One interesting thing is that one of the students told me that maybe he should not participate because he is failing some classes. This is a young person who only became literate 2 years ago. I asked him if he was trying his very best. He said yes. I asked him if he could read better than last year. He said yes. Then I asked him if he was learning in those classes. Yes. We had a talk about how some people don’t think a person can learn to read in the 2nd language if he can’t read in his native language. He laughed at that. That is when I told him that he had a chance to tell teachers that anything is possible… if you believe and don’t give up. He was energized to go and you should have seen him get all his courage to talk in front of a few hundred people. The bravery of these scholars brought me to tears. They brought many of the participants to tears and they received a standing ovation.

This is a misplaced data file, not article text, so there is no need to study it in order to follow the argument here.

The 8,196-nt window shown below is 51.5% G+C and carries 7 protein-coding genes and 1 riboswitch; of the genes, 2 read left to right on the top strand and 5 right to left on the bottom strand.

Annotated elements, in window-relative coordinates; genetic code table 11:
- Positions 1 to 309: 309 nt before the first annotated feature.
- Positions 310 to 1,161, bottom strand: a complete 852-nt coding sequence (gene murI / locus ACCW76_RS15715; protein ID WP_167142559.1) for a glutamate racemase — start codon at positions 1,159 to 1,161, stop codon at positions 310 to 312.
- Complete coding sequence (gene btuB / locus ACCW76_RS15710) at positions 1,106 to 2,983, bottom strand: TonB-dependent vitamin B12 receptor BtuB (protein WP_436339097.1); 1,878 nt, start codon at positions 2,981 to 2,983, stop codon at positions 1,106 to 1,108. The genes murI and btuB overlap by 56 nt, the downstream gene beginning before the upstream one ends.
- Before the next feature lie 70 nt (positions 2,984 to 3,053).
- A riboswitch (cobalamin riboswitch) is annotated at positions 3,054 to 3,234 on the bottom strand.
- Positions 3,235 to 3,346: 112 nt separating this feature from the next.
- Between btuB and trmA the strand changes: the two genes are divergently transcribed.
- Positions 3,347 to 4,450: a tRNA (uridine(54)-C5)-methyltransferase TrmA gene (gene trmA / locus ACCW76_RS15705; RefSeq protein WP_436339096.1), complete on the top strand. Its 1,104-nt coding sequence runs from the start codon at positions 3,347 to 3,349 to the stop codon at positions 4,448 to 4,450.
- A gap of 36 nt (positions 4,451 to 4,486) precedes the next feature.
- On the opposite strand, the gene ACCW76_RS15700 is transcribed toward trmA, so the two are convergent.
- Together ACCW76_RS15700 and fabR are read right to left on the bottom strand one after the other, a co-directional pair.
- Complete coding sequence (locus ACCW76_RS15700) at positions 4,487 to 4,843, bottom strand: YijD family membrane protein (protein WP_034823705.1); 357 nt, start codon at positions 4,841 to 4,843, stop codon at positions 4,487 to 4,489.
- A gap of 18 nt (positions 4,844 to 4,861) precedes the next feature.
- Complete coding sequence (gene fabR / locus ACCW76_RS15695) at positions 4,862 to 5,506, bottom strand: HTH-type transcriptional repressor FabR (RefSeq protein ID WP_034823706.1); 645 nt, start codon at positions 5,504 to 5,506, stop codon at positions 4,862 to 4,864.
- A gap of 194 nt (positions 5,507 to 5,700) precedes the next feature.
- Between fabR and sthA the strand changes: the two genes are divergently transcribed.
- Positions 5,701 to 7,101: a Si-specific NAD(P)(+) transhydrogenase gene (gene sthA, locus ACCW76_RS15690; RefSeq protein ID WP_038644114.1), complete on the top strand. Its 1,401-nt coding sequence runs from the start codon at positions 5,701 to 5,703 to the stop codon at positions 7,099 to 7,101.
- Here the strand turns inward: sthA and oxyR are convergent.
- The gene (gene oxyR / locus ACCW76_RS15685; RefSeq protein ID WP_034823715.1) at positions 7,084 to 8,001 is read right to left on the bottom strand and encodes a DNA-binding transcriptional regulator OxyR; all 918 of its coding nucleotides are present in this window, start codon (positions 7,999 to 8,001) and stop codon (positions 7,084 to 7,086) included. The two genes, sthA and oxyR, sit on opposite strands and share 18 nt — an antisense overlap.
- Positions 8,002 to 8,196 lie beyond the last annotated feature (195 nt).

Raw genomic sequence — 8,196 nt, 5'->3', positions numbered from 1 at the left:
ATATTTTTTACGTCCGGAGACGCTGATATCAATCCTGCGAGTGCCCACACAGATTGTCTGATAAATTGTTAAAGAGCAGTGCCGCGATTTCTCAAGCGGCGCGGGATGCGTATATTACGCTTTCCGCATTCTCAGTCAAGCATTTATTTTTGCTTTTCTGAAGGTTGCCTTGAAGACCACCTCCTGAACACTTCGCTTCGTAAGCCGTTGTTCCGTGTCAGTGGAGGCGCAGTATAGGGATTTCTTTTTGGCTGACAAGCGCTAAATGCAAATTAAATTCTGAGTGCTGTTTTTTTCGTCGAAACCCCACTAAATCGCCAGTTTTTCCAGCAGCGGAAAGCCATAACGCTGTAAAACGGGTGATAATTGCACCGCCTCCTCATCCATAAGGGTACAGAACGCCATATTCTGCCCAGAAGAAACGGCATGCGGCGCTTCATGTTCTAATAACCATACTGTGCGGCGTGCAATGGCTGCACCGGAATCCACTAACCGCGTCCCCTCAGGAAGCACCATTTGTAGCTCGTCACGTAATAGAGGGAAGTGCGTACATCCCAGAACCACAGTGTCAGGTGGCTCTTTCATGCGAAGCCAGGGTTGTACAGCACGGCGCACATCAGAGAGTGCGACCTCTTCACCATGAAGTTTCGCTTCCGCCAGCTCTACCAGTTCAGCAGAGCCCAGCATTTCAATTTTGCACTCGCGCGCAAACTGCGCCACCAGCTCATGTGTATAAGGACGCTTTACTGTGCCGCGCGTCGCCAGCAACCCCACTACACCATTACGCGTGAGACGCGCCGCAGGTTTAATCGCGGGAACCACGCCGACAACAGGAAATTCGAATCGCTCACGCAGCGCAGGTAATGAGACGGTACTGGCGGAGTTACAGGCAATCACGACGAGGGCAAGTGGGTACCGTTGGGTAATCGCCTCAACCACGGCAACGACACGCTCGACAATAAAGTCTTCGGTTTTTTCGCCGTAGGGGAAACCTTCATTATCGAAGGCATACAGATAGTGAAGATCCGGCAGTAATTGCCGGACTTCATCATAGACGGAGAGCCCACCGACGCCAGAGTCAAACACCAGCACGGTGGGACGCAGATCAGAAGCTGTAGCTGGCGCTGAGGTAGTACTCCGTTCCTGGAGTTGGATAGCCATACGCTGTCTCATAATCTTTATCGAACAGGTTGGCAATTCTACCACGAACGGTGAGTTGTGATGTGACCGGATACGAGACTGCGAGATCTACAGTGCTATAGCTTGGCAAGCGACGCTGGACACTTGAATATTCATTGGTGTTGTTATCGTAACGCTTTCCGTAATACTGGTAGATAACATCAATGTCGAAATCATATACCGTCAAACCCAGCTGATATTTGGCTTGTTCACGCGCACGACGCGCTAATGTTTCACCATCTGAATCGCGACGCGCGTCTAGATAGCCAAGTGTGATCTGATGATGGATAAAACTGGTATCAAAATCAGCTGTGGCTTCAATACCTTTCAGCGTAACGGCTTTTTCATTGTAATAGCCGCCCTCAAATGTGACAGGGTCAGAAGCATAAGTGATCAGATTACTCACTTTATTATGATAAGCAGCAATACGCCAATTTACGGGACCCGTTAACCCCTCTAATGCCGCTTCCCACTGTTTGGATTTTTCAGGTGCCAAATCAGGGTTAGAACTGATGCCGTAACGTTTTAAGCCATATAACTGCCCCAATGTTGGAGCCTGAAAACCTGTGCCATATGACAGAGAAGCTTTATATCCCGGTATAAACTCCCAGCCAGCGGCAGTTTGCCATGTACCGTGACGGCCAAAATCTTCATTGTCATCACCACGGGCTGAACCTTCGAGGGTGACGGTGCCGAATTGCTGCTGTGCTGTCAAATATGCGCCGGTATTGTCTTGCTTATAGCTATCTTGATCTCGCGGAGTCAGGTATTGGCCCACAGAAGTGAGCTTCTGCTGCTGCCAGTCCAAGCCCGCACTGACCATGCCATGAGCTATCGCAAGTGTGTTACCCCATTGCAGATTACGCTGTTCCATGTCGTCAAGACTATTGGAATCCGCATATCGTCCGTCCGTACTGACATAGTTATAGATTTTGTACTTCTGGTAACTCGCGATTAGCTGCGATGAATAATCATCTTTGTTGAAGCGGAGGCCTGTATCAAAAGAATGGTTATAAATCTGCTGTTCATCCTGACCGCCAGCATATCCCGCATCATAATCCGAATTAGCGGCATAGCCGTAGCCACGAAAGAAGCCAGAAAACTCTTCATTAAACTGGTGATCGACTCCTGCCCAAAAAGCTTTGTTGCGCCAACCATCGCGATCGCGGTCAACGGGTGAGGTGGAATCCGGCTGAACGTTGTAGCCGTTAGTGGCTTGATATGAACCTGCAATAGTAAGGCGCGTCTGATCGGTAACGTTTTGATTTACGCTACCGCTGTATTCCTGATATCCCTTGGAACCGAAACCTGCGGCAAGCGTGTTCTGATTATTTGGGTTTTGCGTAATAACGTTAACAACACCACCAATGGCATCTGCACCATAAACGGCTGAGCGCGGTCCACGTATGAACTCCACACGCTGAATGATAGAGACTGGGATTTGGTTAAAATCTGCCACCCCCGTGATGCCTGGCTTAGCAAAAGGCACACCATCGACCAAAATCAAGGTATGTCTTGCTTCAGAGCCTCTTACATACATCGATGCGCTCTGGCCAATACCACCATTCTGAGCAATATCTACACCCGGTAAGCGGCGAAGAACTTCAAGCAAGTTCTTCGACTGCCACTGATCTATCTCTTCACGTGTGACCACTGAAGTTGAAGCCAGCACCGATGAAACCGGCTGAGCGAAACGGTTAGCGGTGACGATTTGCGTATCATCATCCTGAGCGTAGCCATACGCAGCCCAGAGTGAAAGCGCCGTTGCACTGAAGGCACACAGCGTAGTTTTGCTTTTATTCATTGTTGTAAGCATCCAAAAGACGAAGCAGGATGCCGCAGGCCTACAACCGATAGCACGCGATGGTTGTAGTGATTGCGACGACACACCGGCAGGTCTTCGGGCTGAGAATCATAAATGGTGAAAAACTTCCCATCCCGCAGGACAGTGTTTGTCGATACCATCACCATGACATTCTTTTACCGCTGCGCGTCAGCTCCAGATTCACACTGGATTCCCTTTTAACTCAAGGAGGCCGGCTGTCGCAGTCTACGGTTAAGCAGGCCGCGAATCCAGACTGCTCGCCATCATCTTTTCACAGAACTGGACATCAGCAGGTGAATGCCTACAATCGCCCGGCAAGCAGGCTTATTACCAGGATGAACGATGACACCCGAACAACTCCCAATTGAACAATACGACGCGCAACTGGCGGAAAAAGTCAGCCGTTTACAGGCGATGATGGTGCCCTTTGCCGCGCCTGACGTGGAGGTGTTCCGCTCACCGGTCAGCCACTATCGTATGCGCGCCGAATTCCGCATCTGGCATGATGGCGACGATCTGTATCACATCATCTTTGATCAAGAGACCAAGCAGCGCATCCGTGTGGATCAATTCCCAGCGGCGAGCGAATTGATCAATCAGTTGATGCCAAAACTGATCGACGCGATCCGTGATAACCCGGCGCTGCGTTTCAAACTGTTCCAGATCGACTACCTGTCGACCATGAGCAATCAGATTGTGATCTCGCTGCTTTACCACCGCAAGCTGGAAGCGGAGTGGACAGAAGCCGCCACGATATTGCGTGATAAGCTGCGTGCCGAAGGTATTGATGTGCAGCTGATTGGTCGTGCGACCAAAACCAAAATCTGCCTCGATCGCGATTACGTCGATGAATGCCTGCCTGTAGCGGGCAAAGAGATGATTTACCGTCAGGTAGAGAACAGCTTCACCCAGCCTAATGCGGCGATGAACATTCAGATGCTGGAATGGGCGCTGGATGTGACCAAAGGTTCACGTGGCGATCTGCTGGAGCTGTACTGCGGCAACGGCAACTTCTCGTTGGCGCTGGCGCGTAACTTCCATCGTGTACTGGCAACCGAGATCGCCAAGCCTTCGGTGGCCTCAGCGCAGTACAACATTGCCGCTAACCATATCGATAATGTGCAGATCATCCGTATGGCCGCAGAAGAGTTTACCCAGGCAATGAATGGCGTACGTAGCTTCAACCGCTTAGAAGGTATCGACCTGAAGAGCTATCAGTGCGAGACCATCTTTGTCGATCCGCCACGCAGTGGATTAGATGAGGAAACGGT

You see… we don’t expect him to pass all of his classes. Not yet. But he CAN and he WILL if he doesn’t give up. Our system is designed to help all students who want to achieve. It doesn’t feel that way but we can show him how to take advantage of the support. He just needs to want it.
The voices of these young people were more powerful than anything that any of us could have said at a conference. They are clear about what helps them. They are clear about being able to learn quickly. They are clear about wanting to be challenged but supported.
So, Yes! #TxTESOL2017 was rather amazing. I’m producing a podcast with some reflections and you’ll see the link for that coming out in just a day or two. Hat’s off to Karen Lewis and the TexTESOL4 board.
Stay tuned for other events where you can meet these students and others that might want to participate. Kids CAN teach us!
***************WEEK ONE of the Boosting Achievement Book Study*****************************
Yes, we are starting the book study! If you are just cracking the book open this week – you’re still in great shape! The first week of the book study is the Forward by Tan Huynh and the Introduction. This is a quick read but they are very important parts of the book. Please take time to read these pages so you can comment with the hashtag #BoostingAchievement on Twitter.